SOUTH WILLIAMSPORT, Pa. -- Ryan Howard can’t stop talking about Taney Dragons outfielder Zion Spearman.
The Phillies’ first baseman was in town Thursday to visit with all the teams remaining in contention at the Little League World Series. He played whiffle ball, challenged some kids to ping pong and dispensed plenty of advice during a day he called “an awesome experience.”
But it was Spearman, the Dragons’ outfielder nicknamed “The Preacher” (see story) that made the biggest impression.
“He’s challenged me to a home run derby,” Howard said. “I had to stand my ground on him a little bit. … I said, 'Where are we supposed to do this? Are we supposed to do this at Citizens Bank Park? Are we supposed to do this on one of the fields here?' He said, 'I’ll let my teammates decide.'”
Howard wasn’t able to stay in South Williamsport for Thursday’s elimination game between the Dragons and Chicago’s Jackie Robinson West League All-Stars, but promised he would be watching. After all, now he’s got a real sense of the kids competing in the tournament.
And it was Spearman, the hero of the Dragons’ come-from-behind win over Texas’ Pearland East on Sunday, who made the biggest impression on the Phillies’ veteran.
“Obviously there was a lot of hype around Mo’ne [Davis], so [getting to meet her] was cool,” Howard said. “But I’ve got to say, my man Zion. He came right at me. He’s a big kid, I’m not gonna lie. He’s a big kid. He came up, sized me up a little bit. I went, 'OK, we can have some conversations.'”
The trip to South Williamsport, Howard said, took him back to the days of his childhood. He played youth baseball growing up around St. Louis, but didn’t play for a Little League-affiliated team, so wasn't ever eligible for the Series.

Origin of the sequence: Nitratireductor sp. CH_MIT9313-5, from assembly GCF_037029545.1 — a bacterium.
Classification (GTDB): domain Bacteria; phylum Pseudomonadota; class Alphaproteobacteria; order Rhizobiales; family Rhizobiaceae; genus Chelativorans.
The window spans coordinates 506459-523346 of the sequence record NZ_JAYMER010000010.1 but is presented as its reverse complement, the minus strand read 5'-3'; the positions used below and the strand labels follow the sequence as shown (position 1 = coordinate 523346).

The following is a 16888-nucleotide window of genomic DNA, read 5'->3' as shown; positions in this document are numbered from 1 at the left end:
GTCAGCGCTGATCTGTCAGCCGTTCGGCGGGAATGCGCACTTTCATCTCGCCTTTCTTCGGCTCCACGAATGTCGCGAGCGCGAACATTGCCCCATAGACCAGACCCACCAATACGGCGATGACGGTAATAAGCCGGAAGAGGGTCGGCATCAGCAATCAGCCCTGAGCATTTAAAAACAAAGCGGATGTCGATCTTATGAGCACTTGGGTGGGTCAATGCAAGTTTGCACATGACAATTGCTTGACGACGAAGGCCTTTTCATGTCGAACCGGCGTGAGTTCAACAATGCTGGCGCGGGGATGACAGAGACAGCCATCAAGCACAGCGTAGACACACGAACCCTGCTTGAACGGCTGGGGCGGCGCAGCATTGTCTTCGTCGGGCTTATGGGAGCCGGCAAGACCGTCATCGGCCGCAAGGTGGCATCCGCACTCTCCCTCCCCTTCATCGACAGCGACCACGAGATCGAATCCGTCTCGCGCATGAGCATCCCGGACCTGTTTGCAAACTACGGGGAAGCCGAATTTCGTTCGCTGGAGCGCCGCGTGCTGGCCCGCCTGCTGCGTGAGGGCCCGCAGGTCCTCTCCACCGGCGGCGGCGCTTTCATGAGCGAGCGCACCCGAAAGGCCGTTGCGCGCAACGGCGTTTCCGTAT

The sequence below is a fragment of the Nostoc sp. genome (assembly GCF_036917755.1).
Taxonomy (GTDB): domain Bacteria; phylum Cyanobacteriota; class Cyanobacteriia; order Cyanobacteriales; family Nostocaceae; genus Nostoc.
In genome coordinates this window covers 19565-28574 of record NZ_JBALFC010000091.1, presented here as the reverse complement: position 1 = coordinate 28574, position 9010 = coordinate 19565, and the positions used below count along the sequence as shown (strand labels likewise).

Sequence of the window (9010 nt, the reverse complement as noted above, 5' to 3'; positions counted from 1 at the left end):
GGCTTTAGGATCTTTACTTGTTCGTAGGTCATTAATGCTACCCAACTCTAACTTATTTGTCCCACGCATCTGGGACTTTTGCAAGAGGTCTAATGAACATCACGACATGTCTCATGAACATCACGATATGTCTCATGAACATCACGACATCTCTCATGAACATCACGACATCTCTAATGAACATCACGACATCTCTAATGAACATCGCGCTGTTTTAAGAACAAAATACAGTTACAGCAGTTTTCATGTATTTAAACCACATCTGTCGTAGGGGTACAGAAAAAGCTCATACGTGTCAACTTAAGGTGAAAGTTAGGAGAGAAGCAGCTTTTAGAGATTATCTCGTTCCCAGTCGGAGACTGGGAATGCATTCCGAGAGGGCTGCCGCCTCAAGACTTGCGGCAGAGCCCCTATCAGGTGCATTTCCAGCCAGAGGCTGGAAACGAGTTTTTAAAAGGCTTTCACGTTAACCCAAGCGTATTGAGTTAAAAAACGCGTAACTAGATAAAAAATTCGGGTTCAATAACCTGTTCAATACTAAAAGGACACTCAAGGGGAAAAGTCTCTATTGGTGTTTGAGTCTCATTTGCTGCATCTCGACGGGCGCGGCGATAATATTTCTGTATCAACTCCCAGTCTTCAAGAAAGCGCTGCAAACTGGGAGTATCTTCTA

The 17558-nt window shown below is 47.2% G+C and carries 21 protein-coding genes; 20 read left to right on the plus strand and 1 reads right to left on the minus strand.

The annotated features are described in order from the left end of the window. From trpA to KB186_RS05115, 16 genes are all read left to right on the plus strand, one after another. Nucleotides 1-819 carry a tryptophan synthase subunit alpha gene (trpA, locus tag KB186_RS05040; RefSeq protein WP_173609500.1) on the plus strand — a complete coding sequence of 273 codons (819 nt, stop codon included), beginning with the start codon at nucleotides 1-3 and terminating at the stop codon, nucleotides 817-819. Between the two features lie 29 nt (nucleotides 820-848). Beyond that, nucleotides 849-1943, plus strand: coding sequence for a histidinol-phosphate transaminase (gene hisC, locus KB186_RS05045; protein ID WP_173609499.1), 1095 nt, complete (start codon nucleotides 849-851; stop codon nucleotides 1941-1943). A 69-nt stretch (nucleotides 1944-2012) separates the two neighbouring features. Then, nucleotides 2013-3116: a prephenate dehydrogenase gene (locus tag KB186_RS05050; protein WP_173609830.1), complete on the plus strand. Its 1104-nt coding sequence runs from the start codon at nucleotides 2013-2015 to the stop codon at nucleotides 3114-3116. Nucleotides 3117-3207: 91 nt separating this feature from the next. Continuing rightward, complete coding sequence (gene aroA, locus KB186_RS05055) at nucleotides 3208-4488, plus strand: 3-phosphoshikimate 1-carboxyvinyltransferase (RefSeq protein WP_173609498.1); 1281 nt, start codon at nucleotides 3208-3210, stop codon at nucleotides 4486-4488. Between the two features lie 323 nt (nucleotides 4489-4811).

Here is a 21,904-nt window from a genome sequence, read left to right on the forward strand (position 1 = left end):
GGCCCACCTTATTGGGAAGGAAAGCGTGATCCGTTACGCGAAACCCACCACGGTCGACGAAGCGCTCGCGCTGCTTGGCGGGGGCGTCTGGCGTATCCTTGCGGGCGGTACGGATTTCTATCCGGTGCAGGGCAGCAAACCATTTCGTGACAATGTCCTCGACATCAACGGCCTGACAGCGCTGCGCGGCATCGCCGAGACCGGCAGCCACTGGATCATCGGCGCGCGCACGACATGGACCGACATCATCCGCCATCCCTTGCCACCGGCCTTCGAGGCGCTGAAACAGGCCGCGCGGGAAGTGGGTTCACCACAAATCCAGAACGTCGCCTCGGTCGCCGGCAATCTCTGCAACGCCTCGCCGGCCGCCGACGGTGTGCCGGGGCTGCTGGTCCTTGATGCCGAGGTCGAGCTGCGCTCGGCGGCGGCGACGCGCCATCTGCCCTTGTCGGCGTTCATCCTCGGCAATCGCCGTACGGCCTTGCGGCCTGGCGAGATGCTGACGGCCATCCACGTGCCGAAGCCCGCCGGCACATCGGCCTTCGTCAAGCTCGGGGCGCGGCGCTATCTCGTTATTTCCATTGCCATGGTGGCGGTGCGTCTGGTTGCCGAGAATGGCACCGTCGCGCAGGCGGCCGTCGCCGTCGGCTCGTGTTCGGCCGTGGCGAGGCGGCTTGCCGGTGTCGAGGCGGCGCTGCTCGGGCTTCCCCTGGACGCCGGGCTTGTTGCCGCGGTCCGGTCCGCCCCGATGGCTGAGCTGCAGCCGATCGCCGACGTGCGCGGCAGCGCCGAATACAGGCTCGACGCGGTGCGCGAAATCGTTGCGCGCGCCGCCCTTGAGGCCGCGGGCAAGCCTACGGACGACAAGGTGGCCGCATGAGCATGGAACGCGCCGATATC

It’s something that always bothered him, he said -- he estimated he was equally as talented as the kids playing in the tournament now back then, although probably not quite as tall. Spearman, at 5-foot-6 and 168 pounds, probably had him beat.
Despite that, though, Howard has long been a fan of the tournament. In fact, most major leaguers are -- and that was a big part of what he hoped to convey to the kids he spoke to during his visit.
“We try to watch as much as we can before we have to go out to the field or take batting practice,” he said. “We’ve definitely been watching. Every year this time, we’re always fans. One of the things I relay to the kids, we’re watching them in the clubhouses. We go from you guys looking at us to the opposite, us watching you guys.”
The same can be said for the entire city of Philadelphia. Almost 10,000 more fans attended Wednesday’s game between the Dragons and Las Vegas at Lamade Stadium than the Phillies' game against the Mariners at Citizens Bank Park that afternoon. Taney’s TV ratings blew the Phillies’ out of the park, too.
But Howard has no issue playing second fiddle to a bunch of 12- and 13-year-olds.
“As far as what they’re doing, I think it’s great,” he said. “I think it’s great for the city. We’re fans watching them. We want them to go out there and do the best that they can and give their best effort. For us, if you want to call it playing second fiddle, hey, that’s fine. It’s their time to shine.”
He's pretty sure the Dragons haven't fully realized just how excited about them their home town is. They've had plenty of media attention, but won't fully understand until they return to Philadelphia -- and that's a good thing.
"It's great," he said. "I don't think they understand the magnitude about what they've been able to accomplish, for themselves and for the entire city of Philadelphia.
"When they get back ... it'll really going to sink in for them. Until then, it's good they can go out there and continue to focus on playing."